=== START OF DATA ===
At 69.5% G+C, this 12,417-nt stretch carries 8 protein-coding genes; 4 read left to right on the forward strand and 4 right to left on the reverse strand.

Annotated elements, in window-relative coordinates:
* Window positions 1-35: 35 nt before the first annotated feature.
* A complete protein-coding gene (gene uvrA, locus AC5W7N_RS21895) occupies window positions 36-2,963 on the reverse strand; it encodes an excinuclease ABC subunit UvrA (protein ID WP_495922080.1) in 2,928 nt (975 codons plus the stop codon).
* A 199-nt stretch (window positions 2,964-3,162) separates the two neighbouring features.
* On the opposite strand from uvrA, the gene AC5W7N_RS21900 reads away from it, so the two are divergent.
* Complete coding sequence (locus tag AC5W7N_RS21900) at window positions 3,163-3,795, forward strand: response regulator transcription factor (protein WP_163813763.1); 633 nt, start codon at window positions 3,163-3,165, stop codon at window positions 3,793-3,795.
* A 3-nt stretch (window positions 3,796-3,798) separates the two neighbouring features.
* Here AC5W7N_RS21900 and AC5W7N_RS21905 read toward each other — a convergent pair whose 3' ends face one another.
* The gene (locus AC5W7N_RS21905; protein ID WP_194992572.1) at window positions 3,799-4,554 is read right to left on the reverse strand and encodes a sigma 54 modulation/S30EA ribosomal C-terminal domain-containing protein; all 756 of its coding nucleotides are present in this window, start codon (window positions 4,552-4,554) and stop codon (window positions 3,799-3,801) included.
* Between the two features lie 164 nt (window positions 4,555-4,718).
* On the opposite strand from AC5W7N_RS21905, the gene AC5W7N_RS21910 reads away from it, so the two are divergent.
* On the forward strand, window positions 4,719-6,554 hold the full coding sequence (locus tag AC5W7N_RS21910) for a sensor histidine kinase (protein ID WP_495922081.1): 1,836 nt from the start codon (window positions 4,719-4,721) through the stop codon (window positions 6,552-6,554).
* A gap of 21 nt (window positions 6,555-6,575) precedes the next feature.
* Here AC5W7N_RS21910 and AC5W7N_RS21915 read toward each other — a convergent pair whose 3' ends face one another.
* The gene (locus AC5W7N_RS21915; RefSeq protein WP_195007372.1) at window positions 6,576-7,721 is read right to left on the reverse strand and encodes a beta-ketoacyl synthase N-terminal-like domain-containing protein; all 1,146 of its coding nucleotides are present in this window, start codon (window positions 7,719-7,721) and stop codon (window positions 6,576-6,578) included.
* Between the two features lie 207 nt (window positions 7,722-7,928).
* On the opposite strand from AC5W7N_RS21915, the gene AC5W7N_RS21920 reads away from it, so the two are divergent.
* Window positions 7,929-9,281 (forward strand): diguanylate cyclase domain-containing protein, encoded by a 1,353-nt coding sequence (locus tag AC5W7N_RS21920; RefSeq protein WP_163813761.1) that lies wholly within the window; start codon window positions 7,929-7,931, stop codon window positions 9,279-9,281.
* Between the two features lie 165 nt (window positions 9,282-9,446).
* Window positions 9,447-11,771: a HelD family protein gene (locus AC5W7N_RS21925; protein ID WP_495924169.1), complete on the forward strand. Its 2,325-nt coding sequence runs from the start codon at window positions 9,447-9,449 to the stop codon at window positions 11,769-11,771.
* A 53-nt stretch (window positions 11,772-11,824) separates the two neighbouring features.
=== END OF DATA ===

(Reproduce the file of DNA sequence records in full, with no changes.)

At 69.5% G+C, this 12,417-nt stretch carries 8 protein-coding genes; 4 read left to right on the forward strand and 4 right to left on the reverse strand.

Annotated elements, in window-relative coordinates:
* Window positions 1-35: 35 nt before the first annotated feature.
* A complete protein-coding gene (gene uvrA, locus AC5W7N_RS21895) occupies window positions 36-2,963 on the reverse strand; it encodes an excinuclease ABC subunit UvrA (protein ID WP_495922080.1) in 2,928 nt (975 codons plus the stop codon).
* A 199-nt stretch (window positions 2,964-3,162) separates the two neighbouring features.
* On the opposite strand from uvrA, the gene AC5W7N_RS21900 reads away from it, so the two are divergent.
* Complete coding sequence (locus tag AC5W7N_RS21900) at window positions 3,163-3,795, forward strand: response regulator transcription factor (protein WP_163813763.1); 633 nt, start codon at window positions 3,163-3,165, stop codon at window positions 3,793-3,795.
* A 3-nt stretch (window positions 3,796-3,798) separates the two neighbouring features.
* Here AC5W7N_RS21900 and AC5W7N_RS21905 read toward each other — a convergent pair whose 3' ends face one another.
* The gene (locus AC5W7N_RS21905; protein ID WP_194992572.1) at window positions 3,799-4,554 is read right to left on the reverse strand and encodes a sigma 54 modulation/S30EA ribosomal C-terminal domain-containing protein; all 756 of its coding nucleotides are present in this window, start codon (window positions 4,552-4,554) and stop codon (window positions 3,799-3,801) included.
* Between the two features lie 164 nt (window positions 4,555-4,718).
* On the opposite strand from AC5W7N_RS21905, the gene AC5W7N_RS21910 reads away from it, so the two are divergent.
* On the forward strand, window positions 4,719-6,554 hold the full coding sequence (locus tag AC5W7N_RS21910) for a sensor histidine kinase (protein ID WP_495922081.1): 1,836 nt from the start codon (window positions 4,719-4,721) through the stop codon (window positions 6,552-6,554).
* A gap of 21 nt (window positions 6,555-6,575) precedes the next feature.
* Here AC5W7N_RS21910 and AC5W7N_RS21915 read toward each other — a convergent pair whose 3' ends face one another.
* The gene (locus AC5W7N_RS21915; RefSeq protein WP_195007372.1) at window positions 6,576-7,721 is read right to left on the reverse strand and encodes a beta-ketoacyl synthase N-terminal-like domain-containing protein; all 1,146 of its coding nucleotides are present in this window, start codon (window positions 7,719-7,721) and stop codon (window positions 6,576-6,578) included.
* Between the two features lie 207 nt (window positions 7,722-7,928).
* On the opposite strand from AC5W7N_RS21915, the gene AC5W7N_RS21920 reads away from it, so the two are divergent.
* Window positions 7,929-9,281 (forward strand): diguanylate cyclase domain-containing protein, encoded by a 1,353-nt coding sequence (locus tag AC5W7N_RS21920; RefSeq protein WP_163813761.1) that lies wholly within the window; start codon window positions 7,929-7,931, stop codon window positions 9,279-9,281.
* Between the two features lie 165 nt (window positions 9,282-9,446).
* Window positions 9,447-11,771: a HelD family protein gene (locus AC5W7N_RS21925; protein ID WP_495924169.1), complete on the forward strand. Its 2,325-nt coding sequence runs from the start codon at window positions 9,447-9,449 to the stop codon at window positions 11,769-11,771.
* A 53-nt stretch (window positions 11,772-11,824) separates the two neighbouring features.